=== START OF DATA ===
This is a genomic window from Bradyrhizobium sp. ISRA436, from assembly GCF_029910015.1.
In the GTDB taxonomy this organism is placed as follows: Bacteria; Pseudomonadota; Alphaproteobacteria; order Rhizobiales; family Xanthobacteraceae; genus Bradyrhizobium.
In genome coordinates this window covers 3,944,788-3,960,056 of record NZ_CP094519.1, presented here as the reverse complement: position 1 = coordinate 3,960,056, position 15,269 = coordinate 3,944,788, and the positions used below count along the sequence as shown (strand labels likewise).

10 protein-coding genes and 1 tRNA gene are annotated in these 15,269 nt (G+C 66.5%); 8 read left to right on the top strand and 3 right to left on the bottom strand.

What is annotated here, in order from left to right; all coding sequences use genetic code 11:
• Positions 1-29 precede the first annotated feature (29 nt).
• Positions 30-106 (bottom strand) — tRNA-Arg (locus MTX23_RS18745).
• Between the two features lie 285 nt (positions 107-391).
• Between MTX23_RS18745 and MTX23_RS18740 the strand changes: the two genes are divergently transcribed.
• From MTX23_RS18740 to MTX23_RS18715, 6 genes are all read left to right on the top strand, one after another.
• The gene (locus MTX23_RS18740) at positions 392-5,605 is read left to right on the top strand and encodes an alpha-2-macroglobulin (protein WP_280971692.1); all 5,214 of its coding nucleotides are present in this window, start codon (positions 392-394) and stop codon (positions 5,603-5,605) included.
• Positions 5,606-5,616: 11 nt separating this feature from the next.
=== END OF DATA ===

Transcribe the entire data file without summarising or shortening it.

This is a genomic window from Bradyrhizobium sp. ISRA436, from assembly GCF_029910015.1.
In the GTDB taxonomy this organism is placed as follows: Bacteria; Pseudomonadota; Alphaproteobacteria; order Rhizobiales; family Xanthobacteraceae; genus Bradyrhizobium.
In genome coordinates this window covers 3,944,788-3,960,056 of record NZ_CP094519.1, presented here as the reverse complement: position 1 = coordinate 3,960,056, position 15,269 = coordinate 3,944,788, and the positions used below count along the sequence as shown (strand labels likewise).

10 protein-coding genes and 1 tRNA gene are annotated in these 15,269 nt (G+C 66.5%); 8 read left to right on the top strand and 3 right to left on the bottom strand.

What is annotated here, in order from left to right; all coding sequences use genetic code 11:
• Positions 1-29 precede the first annotated feature (29 nt).
• Positions 30-106 (bottom strand) — tRNA-Arg (locus MTX23_RS18745).
• Between the two features lie 285 nt (positions 107-391).
• Between MTX23_RS18745 and MTX23_RS18740 the strand changes: the two genes are divergently transcribed.
• From MTX23_RS18740 to MTX23_RS18715, 6 genes are all read left to right on the top strand, one after another.
• The gene (locus MTX23_RS18740) at positions 392-5,605 is read left to right on the top strand and encodes an alpha-2-macroglobulin (protein WP_280971692.1); all 5,214 of its coding nucleotides are present in this window, start codon (positions 392-394) and stop codon (positions 5,603-5,605) included.
• Positions 5,606-5,616: 11 nt separating this feature from the next.